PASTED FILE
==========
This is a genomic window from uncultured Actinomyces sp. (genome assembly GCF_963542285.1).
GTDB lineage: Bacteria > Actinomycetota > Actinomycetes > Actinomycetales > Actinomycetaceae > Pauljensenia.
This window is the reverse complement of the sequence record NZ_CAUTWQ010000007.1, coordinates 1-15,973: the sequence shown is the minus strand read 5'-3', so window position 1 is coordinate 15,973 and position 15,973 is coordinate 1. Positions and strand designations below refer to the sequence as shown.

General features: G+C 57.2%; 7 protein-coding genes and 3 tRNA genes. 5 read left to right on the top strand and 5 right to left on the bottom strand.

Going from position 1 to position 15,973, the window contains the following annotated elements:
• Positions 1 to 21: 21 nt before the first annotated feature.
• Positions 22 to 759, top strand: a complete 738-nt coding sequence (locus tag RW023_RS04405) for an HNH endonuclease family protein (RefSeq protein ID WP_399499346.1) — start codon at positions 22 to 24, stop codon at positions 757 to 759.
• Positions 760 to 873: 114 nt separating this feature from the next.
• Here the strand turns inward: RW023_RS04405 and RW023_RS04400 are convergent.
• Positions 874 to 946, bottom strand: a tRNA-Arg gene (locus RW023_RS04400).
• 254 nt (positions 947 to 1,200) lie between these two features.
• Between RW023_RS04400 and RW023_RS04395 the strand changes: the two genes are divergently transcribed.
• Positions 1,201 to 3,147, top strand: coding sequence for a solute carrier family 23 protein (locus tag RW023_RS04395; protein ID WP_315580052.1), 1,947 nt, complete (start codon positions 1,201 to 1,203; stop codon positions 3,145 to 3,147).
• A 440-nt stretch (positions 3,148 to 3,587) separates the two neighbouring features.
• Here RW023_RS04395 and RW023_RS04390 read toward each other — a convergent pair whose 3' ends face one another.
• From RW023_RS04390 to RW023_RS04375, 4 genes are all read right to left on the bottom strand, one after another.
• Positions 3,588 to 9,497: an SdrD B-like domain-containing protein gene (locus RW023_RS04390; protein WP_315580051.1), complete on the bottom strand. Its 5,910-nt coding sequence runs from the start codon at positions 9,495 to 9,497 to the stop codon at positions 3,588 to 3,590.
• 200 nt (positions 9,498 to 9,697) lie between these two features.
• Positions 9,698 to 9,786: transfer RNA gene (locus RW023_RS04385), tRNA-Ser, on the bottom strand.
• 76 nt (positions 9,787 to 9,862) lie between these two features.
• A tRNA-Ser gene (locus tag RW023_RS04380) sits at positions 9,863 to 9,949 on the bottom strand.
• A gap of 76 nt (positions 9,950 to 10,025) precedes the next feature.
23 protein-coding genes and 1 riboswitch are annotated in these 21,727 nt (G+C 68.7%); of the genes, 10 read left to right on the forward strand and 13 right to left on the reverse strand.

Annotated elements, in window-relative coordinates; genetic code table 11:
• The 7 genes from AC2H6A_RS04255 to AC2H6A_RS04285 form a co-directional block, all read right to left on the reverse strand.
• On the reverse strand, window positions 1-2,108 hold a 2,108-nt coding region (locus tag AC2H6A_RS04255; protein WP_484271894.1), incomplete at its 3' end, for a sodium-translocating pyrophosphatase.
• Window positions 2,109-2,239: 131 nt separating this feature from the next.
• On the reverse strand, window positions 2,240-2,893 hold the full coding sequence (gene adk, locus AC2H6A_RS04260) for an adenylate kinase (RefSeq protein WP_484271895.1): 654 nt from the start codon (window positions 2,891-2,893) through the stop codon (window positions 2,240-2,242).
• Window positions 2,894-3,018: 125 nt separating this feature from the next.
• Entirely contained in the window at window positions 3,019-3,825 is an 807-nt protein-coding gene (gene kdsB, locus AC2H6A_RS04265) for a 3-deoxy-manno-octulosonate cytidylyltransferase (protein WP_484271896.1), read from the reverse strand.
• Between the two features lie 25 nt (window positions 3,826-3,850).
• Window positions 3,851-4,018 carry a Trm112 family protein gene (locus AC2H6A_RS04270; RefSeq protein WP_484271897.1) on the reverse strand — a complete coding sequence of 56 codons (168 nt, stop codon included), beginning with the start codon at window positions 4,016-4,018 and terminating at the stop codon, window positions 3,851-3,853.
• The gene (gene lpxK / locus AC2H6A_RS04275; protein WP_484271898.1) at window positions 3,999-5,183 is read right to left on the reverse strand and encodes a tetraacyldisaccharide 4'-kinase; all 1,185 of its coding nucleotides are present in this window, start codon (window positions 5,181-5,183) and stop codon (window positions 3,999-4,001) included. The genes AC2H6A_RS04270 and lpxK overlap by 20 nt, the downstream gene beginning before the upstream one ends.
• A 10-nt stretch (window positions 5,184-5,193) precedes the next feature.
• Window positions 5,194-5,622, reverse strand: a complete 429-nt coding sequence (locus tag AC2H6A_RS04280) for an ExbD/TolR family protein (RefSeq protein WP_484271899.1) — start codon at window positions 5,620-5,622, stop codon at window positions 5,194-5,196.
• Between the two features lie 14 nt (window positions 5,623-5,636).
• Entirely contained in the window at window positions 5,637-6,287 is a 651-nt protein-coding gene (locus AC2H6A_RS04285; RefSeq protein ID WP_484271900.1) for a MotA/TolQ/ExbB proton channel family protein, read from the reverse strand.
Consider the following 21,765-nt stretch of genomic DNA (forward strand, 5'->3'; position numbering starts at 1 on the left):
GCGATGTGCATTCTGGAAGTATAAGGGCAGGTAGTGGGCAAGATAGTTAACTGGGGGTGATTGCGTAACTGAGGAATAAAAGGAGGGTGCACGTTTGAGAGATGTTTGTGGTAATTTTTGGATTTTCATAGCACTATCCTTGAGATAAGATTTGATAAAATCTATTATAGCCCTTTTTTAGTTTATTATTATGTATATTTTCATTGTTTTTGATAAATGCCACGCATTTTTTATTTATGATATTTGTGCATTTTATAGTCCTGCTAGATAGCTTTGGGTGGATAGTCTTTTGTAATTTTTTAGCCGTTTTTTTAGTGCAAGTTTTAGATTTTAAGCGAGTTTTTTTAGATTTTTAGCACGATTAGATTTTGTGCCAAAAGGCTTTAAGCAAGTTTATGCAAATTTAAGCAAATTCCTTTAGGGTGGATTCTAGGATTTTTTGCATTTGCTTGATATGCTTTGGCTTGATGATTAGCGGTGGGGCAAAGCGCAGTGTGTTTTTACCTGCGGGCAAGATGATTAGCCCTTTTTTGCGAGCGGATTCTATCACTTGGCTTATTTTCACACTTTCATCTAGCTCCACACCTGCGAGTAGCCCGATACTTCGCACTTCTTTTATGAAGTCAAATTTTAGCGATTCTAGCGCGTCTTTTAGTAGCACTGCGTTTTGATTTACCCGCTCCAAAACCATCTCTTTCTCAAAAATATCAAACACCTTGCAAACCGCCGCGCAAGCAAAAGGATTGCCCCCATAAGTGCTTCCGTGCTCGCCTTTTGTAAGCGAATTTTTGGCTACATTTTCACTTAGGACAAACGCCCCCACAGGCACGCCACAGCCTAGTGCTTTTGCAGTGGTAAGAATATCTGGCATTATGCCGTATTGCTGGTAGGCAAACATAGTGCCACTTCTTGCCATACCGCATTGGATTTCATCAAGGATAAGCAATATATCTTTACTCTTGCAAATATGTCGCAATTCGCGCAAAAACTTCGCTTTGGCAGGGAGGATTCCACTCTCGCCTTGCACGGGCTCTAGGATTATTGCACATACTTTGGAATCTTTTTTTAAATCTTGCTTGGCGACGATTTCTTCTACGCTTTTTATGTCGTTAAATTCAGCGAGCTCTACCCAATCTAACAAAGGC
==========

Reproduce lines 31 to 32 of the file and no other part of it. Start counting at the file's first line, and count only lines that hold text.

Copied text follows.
• Between the two features lie 25 nt (window positions 3,826-3,850).
• Window positions 3,851-4,018 carry a Trm112 family protein gene (locus AC2H6A_RS04270; RefSeq protein WP_484271897.1) on the reverse strand — a complete coding sequence of 56 codons (168 nt, stop codon included), beginning with the start codon at window positions 4,016-4,018 and terminating at the stop codon, window positions 3,851-3,853.